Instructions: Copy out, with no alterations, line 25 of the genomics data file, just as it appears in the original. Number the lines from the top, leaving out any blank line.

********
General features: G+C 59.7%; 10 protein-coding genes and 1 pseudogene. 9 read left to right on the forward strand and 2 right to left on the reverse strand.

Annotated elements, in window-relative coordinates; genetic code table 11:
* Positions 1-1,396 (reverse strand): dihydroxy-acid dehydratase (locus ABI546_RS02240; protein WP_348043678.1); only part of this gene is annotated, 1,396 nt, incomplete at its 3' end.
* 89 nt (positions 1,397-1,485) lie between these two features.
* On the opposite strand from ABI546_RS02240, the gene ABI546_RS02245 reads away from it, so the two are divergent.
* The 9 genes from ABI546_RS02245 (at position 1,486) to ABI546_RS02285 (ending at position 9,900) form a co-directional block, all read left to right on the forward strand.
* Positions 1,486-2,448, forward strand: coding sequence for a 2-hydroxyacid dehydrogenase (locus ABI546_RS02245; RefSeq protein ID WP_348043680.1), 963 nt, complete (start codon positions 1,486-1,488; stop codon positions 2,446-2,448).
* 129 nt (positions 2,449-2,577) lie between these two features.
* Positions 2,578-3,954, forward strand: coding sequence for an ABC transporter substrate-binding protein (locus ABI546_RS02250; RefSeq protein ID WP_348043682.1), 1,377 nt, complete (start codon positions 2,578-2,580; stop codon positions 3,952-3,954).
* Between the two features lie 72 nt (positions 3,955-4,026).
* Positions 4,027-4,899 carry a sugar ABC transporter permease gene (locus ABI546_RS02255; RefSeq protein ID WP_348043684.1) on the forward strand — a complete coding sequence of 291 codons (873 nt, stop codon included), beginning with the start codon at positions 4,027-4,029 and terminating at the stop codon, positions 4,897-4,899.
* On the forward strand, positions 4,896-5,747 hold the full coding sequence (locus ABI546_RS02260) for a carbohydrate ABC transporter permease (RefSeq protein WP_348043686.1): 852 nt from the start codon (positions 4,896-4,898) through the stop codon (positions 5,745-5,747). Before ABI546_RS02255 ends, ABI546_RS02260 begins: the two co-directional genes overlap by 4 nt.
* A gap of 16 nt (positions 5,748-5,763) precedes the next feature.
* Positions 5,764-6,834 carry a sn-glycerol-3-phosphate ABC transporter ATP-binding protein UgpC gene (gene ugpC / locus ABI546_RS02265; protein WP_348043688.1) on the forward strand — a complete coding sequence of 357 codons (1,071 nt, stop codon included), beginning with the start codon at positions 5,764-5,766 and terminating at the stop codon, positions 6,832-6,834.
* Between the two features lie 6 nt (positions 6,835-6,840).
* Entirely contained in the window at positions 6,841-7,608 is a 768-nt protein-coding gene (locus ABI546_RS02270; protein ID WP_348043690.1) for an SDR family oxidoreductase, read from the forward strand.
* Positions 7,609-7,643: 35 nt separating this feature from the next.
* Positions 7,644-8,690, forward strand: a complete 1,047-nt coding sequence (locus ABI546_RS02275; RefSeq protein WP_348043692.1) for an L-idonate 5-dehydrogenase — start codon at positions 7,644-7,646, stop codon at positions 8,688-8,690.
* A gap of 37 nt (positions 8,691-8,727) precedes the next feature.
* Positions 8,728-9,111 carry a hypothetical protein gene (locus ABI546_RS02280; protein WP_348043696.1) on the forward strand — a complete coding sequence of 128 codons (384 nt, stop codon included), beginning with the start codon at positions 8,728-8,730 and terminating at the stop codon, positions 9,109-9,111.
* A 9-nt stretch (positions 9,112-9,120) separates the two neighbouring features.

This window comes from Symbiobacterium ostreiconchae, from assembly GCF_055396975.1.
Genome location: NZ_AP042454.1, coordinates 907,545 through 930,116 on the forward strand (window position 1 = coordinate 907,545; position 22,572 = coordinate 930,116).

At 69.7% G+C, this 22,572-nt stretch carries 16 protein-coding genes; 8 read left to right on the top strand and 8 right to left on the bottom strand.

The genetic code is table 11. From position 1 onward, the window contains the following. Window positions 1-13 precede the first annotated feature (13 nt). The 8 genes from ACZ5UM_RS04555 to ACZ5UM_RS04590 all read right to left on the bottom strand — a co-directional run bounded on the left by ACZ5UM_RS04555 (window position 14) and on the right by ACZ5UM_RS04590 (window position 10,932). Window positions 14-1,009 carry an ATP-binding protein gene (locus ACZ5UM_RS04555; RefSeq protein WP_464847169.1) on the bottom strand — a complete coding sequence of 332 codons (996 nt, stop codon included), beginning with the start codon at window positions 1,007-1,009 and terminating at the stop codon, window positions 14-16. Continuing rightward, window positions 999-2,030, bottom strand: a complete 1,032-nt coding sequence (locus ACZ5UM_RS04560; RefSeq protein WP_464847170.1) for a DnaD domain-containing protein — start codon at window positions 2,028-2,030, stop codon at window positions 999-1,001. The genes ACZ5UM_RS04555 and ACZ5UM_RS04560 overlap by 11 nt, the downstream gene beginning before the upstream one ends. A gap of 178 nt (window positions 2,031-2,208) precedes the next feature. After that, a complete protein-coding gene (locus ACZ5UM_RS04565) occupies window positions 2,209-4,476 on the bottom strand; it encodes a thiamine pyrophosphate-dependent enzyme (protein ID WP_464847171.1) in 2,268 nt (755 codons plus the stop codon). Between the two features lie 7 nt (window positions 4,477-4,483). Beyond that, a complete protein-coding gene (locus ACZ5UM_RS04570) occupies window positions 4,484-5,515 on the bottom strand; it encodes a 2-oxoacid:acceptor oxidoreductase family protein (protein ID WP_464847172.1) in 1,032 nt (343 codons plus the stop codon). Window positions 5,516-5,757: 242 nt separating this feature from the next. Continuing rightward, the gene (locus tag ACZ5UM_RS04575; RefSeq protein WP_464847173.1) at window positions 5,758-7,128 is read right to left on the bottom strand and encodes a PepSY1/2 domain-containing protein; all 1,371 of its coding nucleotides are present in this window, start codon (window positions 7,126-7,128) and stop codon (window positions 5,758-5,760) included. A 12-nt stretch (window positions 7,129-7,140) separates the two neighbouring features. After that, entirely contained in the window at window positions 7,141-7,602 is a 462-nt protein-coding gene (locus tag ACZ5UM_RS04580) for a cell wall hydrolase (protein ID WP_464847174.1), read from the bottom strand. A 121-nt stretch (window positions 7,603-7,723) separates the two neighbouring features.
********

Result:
The genetic code is table 11. From position 1 onward, the window contains the following. Window positions 1-13 precede the first annotated feature (13 nt). The 8 genes from ACZ5UM_RS04555 to ACZ5UM_RS04590 all read right to left on the bottom strand — a co-directional run bounded on the left by ACZ5UM_RS04555 (window position 14) and on the right by ACZ5UM_RS04590 (window position 10,932). Window positions 14-1,009 carry an ATP-binding protein gene (locus ACZ5UM_RS04555; RefSeq protein WP_464847169.1) on the bottom strand — a complete coding sequence of 332 codons (996 nt, stop codon included), beginning with the start codon at window positions 1,007-1,009 and terminating at the stop codon, window positions 14-16. Continuing rightward, window positions 999-2,030, bottom strand: a complete 1,032-nt coding sequence (locus ACZ5UM_RS04560; RefSeq protein WP_464847170.1) for a DnaD domain-containing protein — start codon at window positions 2,028-2,030, stop codon at window positions 999-1,001. The genes ACZ5UM_RS04555 and ACZ5UM_RS04560 overlap by 11 nt, the downstream gene beginning before the upstream one ends. A gap of 178 nt (window positions 2,031-2,208) precedes the next feature. After that, a complete protein-coding gene (locus ACZ5UM_RS04565) occupies window positions 2,209-4,476 on the bottom strand; it encodes a thiamine pyrophosphate-dependent enzyme (protein ID WP_464847171.1) in 2,268 nt (755 codons plus the stop codon). Between the two features lie 7 nt (window positions 4,477-4,483). Beyond that, a complete protein-coding gene (locus ACZ5UM_RS04570) occupies window positions 4,484-5,515 on the bottom strand; it encodes a 2-oxoacid:acceptor oxidoreductase family protein (protein ID WP_464847172.1) in 1,032 nt (343 codons plus the stop codon). Window positions 5,516-5,757: 242 nt separating this feature from the next. Continuing rightward, the gene (locus tag ACZ5UM_RS04575; RefSeq protein WP_464847173.1) at window positions 5,758-7,128 is read right to left on the bottom strand and encodes a PepSY1/2 domain-containing protein; all 1,371 of its coding nucleotides are present in this window, start codon (window positions 7,126-7,128) and stop codon (window positions 5,758-5,760) included. A 12-nt stretch (window positions 7,129-7,140) separates the two neighbouring features. After that, entirely contained in the window at window positions 7,141-7,602 is a 462-nt protein-coding gene (locus tag ACZ5UM_RS04580) for a cell wall hydrolase (protein ID WP_464847174.1), read from the bottom strand. A 121-nt stretch (window positions 7,603-7,723) separates the two neighbouring features.